The donut and apple cider still sounded good, but since we don’t have a full-service kitchen with a self-restocking pantry, I had to settle for the cider.  Soon afterwards, I was feeling like procrastination of my homework was a good idea, plus I was craving salt.  There was leftover guacamole in the fridge, but no chips – what do we do when we’re out of food?  We go to Cub.  This is a 3-time-a-week occurrence, at minimum.

I was going to recount everything I’ve eaten since I got home from school, but suddenly (as I’m listing the things off in my head) that doesn’t sound like such a good idea anymore.  I’m starting to feel the weight of the things I’ve eaten, and now I wish I had gone for a run instead.  That actually sounds appealing right now.  (you know something’s wrong when going for a run at 8:00 – when it’s pitch-black outside and rather chilly – sounds like a good idea.)

Speaking of throwing off weight: At a youth event I attended yesterday, the speaker recounted a story about throwing cats that really stuck with me.  Not just because I don’t particularly like cats, but because of what the cat represents and because he was a very gifted storyteller.  (I’m told that I don’t possess the storyteller gene, so I envy this guy.)

So this guy went to Turkey on a trip to study the Bible.  Apparently there are stray cats all over Turkey, and when he arrived he was told that under no circumstances was he to pet the cats.  Long story short, he did the unthinkable one day and pet a cat.  The cat proceeded to purr and look very happy… then it jumped up into his lap.  (stray cat.  diseased most likely.  yucky.  taboo.) By this point he wasn’t too comfortable with having a cat – that he wasn’t supposed to even touch – sitting on his lap, but before he knew what had happened, the cat had leaped up onto his HEAD and started trying to eat his ear.  The guy freaked out and ended up flinging the cat down fifteen rows of the outdoor amphitheater where he was listening to a lecture about Ancient Ephesus, right past the lecturer.

It’s like the sin in our lives.  When we first encounter it, it looks harmless enough – actually, less than harmless; sometimes it looks beneficial! – but soon after we give in to those temptations, they ensconce themselves in our laps and eventually wrap themselves around our heads, eating away at the things in our lives that are valuable to us: our morals, relationships, priorities, our connection to Jesus.

It reminded me of Romans 6:6-7

6We know that our old self was crucified with him in order that the body of sin might be brought to nothing, so that we would no longer be enslaved to sin. 7For one who has died has been set free from sin.

We’ve all got cats to get off of our heads.

I’m so glad that speaker told a bizarre story about cats, because now I might actually retain the essence of his message.


we played a little rummikub.

The leaves have made a carpeting over my driveway that crunches whenever I drive over it, but it was 80 degrees out today.  I remember my Biology teacher saying that the leaves fell because it got too cold for the xylem and phloem to keep going and so they just died…  This is not consistent with nature as I have seen it this fall.  Either way, it makes my drive to school that much more gorgeous.  It makes me wish that I was a gifted photographer with a nice camera lens…. and lots of spare time in which to take pictures of the beauty.  Unfortunately, I don’t have the talent or the time, so I’ll just thank God for the loveliness as I see it and take snapshots in my brain.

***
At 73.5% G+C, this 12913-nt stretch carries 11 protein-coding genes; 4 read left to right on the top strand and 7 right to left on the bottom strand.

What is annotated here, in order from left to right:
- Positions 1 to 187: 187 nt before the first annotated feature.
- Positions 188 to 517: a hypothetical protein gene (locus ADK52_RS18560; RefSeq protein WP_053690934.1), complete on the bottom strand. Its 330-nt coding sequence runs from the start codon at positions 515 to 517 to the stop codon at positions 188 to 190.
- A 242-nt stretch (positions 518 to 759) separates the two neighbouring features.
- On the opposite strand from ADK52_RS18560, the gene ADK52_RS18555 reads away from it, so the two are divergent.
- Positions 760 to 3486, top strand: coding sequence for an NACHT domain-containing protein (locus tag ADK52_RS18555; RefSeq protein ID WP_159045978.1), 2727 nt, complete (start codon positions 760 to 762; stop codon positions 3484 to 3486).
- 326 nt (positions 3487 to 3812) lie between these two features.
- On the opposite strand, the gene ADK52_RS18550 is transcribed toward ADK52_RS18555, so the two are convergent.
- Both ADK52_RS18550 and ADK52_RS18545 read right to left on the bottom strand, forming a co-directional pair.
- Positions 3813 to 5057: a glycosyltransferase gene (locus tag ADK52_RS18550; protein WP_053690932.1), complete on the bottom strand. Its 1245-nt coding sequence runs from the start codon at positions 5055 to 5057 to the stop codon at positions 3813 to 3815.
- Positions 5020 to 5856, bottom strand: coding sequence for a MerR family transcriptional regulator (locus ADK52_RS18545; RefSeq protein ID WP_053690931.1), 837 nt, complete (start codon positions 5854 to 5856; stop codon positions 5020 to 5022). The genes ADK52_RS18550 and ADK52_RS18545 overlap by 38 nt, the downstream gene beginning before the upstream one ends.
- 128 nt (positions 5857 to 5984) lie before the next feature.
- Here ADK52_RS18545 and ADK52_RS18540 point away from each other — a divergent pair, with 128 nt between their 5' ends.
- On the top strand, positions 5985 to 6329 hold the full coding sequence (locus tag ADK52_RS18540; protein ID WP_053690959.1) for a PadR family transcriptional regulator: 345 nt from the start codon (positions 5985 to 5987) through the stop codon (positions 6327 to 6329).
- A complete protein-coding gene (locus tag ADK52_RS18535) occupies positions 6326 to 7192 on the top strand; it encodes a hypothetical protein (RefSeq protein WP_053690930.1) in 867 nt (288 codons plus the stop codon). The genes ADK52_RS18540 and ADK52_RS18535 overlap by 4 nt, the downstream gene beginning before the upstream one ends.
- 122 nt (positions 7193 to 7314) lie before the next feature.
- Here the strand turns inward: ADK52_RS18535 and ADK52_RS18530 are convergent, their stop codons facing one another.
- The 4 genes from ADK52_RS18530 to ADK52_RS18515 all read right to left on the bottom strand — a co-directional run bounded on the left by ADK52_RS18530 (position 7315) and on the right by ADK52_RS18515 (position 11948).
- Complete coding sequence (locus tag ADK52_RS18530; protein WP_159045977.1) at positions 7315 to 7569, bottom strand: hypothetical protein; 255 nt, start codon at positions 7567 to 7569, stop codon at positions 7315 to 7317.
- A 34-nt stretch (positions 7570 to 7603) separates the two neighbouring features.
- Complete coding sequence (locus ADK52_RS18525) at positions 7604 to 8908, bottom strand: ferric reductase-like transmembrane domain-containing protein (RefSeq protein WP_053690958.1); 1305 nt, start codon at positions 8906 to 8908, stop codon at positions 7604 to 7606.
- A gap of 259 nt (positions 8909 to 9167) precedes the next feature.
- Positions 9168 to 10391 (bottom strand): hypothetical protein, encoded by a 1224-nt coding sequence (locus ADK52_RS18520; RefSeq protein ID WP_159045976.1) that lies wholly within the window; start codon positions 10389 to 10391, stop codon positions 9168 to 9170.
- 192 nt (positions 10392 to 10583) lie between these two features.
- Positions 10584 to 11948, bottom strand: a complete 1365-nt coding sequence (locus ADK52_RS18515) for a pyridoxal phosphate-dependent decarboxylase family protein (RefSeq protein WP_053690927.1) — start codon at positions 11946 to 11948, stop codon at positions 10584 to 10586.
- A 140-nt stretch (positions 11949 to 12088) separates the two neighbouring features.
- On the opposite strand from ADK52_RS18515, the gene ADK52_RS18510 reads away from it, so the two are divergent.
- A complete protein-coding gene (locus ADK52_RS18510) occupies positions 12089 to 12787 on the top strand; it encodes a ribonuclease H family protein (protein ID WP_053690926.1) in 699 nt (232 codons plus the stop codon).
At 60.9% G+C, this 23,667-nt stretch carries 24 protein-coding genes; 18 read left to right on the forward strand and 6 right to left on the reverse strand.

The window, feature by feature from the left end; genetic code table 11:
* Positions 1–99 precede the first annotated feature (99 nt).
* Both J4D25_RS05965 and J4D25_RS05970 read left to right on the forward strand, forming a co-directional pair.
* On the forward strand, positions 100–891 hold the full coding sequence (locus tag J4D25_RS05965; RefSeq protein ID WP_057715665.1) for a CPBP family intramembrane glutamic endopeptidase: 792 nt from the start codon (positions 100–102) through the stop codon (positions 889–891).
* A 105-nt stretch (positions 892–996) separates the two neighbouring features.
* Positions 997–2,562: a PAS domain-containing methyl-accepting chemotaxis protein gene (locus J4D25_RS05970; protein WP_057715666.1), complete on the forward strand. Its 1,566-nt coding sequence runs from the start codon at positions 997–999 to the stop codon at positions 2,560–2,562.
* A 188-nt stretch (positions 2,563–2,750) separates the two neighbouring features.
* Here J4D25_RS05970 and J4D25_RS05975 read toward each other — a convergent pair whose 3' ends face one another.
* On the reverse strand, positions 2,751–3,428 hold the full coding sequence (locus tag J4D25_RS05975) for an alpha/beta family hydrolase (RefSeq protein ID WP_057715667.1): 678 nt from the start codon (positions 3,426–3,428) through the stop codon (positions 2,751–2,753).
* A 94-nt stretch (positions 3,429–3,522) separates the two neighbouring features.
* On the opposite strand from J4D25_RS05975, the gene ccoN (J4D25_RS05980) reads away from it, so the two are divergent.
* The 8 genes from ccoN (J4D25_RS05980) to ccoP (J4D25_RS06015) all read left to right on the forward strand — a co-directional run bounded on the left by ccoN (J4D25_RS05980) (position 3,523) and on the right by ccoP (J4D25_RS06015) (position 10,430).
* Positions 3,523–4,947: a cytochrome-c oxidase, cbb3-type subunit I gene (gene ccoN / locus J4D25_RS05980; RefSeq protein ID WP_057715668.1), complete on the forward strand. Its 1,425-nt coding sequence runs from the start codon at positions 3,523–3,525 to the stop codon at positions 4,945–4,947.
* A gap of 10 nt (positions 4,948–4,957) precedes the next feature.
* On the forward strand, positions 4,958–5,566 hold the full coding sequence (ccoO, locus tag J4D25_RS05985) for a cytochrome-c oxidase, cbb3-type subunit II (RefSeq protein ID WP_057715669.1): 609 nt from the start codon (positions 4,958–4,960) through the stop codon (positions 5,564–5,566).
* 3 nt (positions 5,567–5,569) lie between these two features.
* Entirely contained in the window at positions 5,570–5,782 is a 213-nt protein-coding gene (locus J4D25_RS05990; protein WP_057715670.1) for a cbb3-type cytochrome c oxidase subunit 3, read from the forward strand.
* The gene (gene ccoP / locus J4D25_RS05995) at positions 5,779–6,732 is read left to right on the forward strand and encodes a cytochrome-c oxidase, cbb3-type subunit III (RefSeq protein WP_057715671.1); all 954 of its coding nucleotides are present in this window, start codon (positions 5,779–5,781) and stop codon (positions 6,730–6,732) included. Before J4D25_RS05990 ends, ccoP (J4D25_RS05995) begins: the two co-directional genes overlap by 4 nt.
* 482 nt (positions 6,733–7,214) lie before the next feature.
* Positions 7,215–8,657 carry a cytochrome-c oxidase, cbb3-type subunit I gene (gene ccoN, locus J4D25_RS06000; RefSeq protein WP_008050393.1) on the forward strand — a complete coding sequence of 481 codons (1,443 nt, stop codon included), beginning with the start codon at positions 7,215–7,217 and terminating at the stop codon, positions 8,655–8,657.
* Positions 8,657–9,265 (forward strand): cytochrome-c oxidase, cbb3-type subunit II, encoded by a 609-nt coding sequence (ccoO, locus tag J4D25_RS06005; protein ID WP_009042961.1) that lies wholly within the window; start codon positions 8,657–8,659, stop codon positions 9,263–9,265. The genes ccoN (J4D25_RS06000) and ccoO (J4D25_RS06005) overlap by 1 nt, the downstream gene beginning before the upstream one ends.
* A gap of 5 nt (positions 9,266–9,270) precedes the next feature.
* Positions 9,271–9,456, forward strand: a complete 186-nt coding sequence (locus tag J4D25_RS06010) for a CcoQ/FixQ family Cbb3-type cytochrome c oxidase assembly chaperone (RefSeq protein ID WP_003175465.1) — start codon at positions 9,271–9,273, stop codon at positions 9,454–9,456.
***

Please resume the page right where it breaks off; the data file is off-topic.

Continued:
In other news, my grandma and great-aunt Shirley are upstairs playing Rummikub.  (Chloe doesn’t think that’s a word…  obviously she’s sheltered from the world of fun number games.)  In between bouts of homework, I played a game with them since I’m at school all day while they traipse about with my mom – shopping, eating, laughing, shopping… shopping…  We say that they shop so much because we don’t have tax on clothing in Minnesota – but it’s really just because they love to shop.

I love my grandma and my great-aunt.  I know I’ve mentioned that before.  Having extended family around is just such an infrequent occurrence  that when it happens I get warm fuzzes galore.  Affection runs rampant.  Happiness abounds.  Plus we eat a lot when we have people in town, and that makes everyone a little bit happier.

At school, it’s Spiritual Life Week, and that basically means that we just go chapel-crazy for three days.  I wish it could be Spiritual Life Year, that our school would be passionate and focused year round.  We’ll get there, eventually.  It may be after we graduate, but some day we’ll be mature enough spiritually that our lives are about Jesus.  Today, the speaker was talking about how he was a reject in high school -thought he was cool until someone else told him to stop trying to invite himself to “cool people” outings.  He didn’t belong, and he let people determine who he was and what his value was rather than letting God define Him.

I was thinking while he shared this Dude, you are trying to build rapport with your audience right now.  Do you really think we’re going to take anything you say to heart if you tell us that you were a reject when you were our age?  which is totally off-base, of course.  I was being just the same as those people who labelled him.  and that makes me think: who have I labelled?  Who have I written off and not taken a second look at?

The sad thing is that I know I have done that.  I think everyone has.  It’s sub-conscious sometimes, we just think that someone else will be more prone to like their personality – even though they never have anyone to hang out with.  I know that not everyone has to be your best friend, but there’s a certain level of kindness and decency, the basic stuff that we’re taught in elementary, heck BEFORE elementary, that everyone should be shown.

I don’t think that was our speaker’s point, that we need to be more careful about trying to determine who people are and “putting them in their places”, but that’s what I got out of it.  FUnny, God can speak completely different messages to different people – using the same words.